Let’s get everyone name tags. It’s easier to list returning players than new dudes for the Buffalo Bills. Forgetting who was here feels natural if you remember last year’s woefulness.
For once, noting how many new starters will be in place by September is a genuinely welcome development, unlike college classes you claimed you took again because you found the subjects fascinating. Many former first-stringers have been forced to join the ride-share industry. Not many attachments form during a six-win season.
It fair to guess at least half the previous opening game starters will not replicate that feat during our present year. For many, the streak will end at one. That’s even factoring how Josh Allen was technically not among them. I’m trying to not tease Nathan Peterman anymore, but the experiment involving him play will blessedly not be replicated if those feeling pessimistic need reassurance that rock bottom is deeper.
Even Cyborg Johnny Unitas would’ve been crushed by puny human defenders during last year’s transitional campaign. It takes patience to reach the future regardless of our opinion about how the dumb clock is slow. Brandon Beane knew he could obtain quality players if the duct-taped roster just made it through 16 shady outings where they were technically competing in the NFL.
It could be worse, as the unofficial team motto goes. Last year’s slate is unmemorable, hopefully. But circumstances were less rotten than for teams not taking the medicine that is dead cap money. What was Tampa Bay’s excuse?
Salary cap casualties were Buffalo’s biggest contributors in their way, so don’t say they failed to help. The front office removed unimpressive performers even if that meant consuming a large chunk of financial resources. It took paying Marcell Dareus to not be in Buffalo anymore to improve.
This year’s Bills have the chance to deploy blockers instead of blocks. Last year’s offensive line resembled players you’d make up for a video game where you didn’t have rights to likenesses.
Roster churn is as natural as hoping the Patriots are bad for the next thousand years. Managers have to fill 22 spots in a sport where half a decade brings seniority. Even Breaking Bad only lasted five seasons. But Buffalo skipped to the future by getting rid of long term problems ahead of schedule. Now, it feels like we’ve fast-forwarded through commercials.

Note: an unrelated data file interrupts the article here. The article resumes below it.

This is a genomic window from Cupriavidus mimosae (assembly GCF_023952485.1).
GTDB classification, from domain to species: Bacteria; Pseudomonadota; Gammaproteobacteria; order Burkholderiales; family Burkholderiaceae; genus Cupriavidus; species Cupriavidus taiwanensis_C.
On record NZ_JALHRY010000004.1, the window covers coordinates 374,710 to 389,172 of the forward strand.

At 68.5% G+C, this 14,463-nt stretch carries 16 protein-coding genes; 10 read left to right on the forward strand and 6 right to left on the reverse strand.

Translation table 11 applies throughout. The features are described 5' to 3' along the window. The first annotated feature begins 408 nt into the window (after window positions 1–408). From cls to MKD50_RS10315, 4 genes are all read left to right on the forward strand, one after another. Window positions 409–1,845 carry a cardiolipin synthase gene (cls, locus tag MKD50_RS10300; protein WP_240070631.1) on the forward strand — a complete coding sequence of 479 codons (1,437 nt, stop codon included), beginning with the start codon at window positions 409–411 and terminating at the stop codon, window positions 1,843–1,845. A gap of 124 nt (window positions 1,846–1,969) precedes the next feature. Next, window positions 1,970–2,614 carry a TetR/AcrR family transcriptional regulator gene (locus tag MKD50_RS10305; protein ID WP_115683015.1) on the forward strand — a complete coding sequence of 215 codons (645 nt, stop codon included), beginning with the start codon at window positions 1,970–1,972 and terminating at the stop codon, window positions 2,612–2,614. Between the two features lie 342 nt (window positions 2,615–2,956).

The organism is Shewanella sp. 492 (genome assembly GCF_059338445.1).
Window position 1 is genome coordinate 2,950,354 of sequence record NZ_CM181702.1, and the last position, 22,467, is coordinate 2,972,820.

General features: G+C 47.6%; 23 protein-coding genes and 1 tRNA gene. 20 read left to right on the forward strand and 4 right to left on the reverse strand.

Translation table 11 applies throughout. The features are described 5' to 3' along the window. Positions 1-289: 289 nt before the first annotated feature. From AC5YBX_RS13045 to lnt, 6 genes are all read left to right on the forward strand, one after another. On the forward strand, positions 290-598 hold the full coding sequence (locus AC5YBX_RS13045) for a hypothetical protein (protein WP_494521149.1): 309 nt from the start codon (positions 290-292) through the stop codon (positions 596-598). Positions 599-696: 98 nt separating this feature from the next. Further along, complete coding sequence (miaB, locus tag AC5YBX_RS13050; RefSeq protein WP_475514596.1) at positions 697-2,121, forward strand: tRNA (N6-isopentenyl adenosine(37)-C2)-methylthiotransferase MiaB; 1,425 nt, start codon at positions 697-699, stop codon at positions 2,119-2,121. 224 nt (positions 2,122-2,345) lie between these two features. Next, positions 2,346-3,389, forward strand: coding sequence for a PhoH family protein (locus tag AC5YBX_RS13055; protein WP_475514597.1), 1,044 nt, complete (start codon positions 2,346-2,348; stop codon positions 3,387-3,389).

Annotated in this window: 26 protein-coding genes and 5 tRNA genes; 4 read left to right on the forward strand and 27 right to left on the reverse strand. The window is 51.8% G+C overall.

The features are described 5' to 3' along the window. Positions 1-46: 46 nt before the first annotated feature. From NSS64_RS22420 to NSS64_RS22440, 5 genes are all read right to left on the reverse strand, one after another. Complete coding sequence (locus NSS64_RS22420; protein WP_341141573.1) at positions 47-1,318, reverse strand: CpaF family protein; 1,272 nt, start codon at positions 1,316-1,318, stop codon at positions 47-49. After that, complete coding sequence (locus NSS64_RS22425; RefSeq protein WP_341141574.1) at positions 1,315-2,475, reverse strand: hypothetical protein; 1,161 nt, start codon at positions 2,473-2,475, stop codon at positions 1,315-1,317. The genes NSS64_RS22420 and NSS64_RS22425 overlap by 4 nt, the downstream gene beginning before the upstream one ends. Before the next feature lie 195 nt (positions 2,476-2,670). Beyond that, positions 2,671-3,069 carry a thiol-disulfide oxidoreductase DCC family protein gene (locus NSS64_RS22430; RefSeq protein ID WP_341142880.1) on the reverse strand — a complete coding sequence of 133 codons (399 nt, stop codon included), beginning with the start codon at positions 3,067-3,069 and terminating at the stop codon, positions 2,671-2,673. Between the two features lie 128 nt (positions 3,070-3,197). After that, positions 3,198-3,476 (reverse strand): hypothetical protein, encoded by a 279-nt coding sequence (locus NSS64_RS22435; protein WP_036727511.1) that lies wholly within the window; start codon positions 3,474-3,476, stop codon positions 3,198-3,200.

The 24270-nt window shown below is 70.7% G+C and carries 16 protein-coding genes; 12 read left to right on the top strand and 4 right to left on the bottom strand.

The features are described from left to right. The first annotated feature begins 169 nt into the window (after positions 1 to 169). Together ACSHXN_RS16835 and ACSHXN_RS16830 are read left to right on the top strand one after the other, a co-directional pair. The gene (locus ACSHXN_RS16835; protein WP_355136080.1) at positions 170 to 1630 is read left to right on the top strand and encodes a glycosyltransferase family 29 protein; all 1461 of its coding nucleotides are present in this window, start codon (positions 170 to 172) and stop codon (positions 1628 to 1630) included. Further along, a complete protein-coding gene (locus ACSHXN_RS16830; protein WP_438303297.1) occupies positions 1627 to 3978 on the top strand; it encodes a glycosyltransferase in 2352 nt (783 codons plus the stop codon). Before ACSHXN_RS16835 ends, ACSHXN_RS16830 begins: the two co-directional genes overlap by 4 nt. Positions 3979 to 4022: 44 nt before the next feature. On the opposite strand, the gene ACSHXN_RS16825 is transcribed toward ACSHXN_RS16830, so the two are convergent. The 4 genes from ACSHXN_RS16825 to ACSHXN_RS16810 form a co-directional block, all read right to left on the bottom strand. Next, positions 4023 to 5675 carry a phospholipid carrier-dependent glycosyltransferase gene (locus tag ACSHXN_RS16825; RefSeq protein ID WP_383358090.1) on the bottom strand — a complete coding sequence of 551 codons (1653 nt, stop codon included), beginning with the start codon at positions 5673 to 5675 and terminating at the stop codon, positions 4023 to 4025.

In the worst situations, franchises don’t get value for tremendous expense. You should be able to truthfully tell yourself it’s worth the price if you spend that much. With tremendous dead money thanks to discarding inherited players, last year’s Bills went into debt to attend the Fyre Festival.
Like Pee-wee Herman, they meant to be this bad. For once, the Bills could claim they had a plan in place to recover from a controlled burn. The present organization’s judicious planning creates contrast with how bleak football went in, say, 1984, when they seem to have forgotten to go grocery shopping. Watching games was like having nothing but saltines and mustard with the Pope coming over for a dinner party.
Last year was as useful as a waste can be. Allen got to work out how to play like a pro with the inadvertent added challenge of getting virtually no help.
And a few marginal pros got an unlikely chance to own game-worn jerseys. A team with a strike replacement-style roster allowed for living football dreams while the general manager waited for the calendar to change. Some 2018 Bills will always be able to say they played in the NFL while hoping nobody asks about the team and year.
Such turnover is usually a sign of chaos. But the Bills anticipated this many replacements. They planned to hire from the temp agency all along.
Nothing collapsed last year by accident: 2018 was a controlled implosion to remove an aging structure. Now, architects can replace the demolished venue with something meeting contemporary standards. Buffalo was never home to a concrete ashtray with baseball slide pits if you’d like to be thankful for avoided misery.
There’s good news for rookies eager to contribute immediately. That’s one preposterously optimistic way to frame upheaval. The bubonic plague similarly opened up farming jobs. As for recovering from the ravages of subpar football, Buffalo could have the first two draftees starting and possibly four if life gets sitcom crazy.
The probationary period is already over. New Bills should act like interns who think they know how to run the place better than established workers. Based on results over time with this corporation, they may be correct.
Don’t let the fact it’s your fourth day and your name’s written on masking tape over your locker deter you from initializing semipermanent improvement.
I feel sorry for any Bills fan who lived through 2018. Those poor old souls didn’t know the joy of waiting to cheer for Ed Oliver. Anticipation makes the present as thrilling as the future. The Houston product knows the 3-technique to our hearts.
Anyone who endured last year’s scintillating run to third place didn’t get to hope that Mitch Morse would clear lanes for a future Hall of Fame running back in addition to LeSean McCoy. It only seems like shoving around defenders is against the rules. Firing everyone is only a bad sign depending on who everyone is.
Editor’s babble: Last season actually felt like a winner compared to 1984 when there was little hope previous ownership would spend the money necessary to create a winner. The Glory Years were a random occurrence in the universe that just happened to go our way. Thanks, as always, to Anthony Bialy for keeping us sane with his humor during the interim. You can find Anthony on Twitter @AnthonyBialy.